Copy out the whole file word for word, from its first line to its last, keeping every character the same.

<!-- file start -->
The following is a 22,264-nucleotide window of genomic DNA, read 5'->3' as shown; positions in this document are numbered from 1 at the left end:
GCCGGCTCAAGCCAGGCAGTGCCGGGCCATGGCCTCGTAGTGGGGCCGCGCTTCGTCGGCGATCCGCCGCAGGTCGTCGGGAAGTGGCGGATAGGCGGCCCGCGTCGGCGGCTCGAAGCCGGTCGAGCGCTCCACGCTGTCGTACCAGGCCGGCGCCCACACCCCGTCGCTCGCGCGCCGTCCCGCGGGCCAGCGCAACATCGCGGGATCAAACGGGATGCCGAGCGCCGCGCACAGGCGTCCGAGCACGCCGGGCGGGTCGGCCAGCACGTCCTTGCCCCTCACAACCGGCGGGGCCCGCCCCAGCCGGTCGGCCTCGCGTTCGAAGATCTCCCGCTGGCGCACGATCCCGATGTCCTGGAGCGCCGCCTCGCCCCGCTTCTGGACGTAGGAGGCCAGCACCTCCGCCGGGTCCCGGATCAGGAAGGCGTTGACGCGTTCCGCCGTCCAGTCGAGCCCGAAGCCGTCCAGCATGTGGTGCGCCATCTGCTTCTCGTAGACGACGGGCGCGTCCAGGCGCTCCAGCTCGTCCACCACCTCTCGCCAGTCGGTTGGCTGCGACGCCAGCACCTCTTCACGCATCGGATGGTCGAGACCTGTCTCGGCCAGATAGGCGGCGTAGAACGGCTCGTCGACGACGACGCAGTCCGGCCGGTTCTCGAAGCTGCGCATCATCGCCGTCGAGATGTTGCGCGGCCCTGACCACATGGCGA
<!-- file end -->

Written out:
The following is a 22,264-nucleotide window of genomic DNA, read 5'->3' as shown; positions in this document are numbered from 1 at the left end:
GCCGGCTCAAGCCAGGCAGTGCCGGGCCATGGCCTCGTAGTGGGGCCGCGCTTCGTCGGCGATCCGCCGCAGGTCGTCGGGAAGTGGCGGATAGGCGGCCCGCGTCGGCGGCTCGAAGCCGGTCGAGCGCTCCACGCTGTCGTACCAGGCCGGCGCCCACACCCCGTCGCTCGCGCGCCGTCCCGCGGGCCAGCGCAACATCGCGGGATCAAACGGGATGCCGAGCGCCGCGCACAGGCGTCCGAGCACGCCGGGCGGGTCGGCCAGCACGTCCTTGCCCCTCACAACCGGCGGGGCCCGCCCCAGCCGGTCGGCCTCGCGTTCGAAGATCTCCCGCTGGCGCACGATCCCGATGTCCTGGAGCGCCGCCTCGCCCCGCTTCTGGACGTAGGAGGCCAGCACCTCCGCCGGGTCCCGGATCAGGAAGGCGTTGACGCGTTCCGCCGTCCAGTCGAGCCCGAAGCCGTCCAGCATGTGGTGCGCCATCTGCTTCTCGTAGACGACGGGCGCGTCCAGGCGCTCCAGCTCGTCCACCACCTCTCGCCAGTCGGTTGGCTGCGACGCCAGCACCTCTTCACGCATCGGATGGTCGAGACCTGTCTCGGCCAGATAGGCGGCGTAGAACGGCTCGTCGACGACGACGCAGTCCGGCCGGTTCTCGAAGCTGCGCATCATCGCCGTCGAGATGTTGCGCGGCCCTGACCACATGGCGA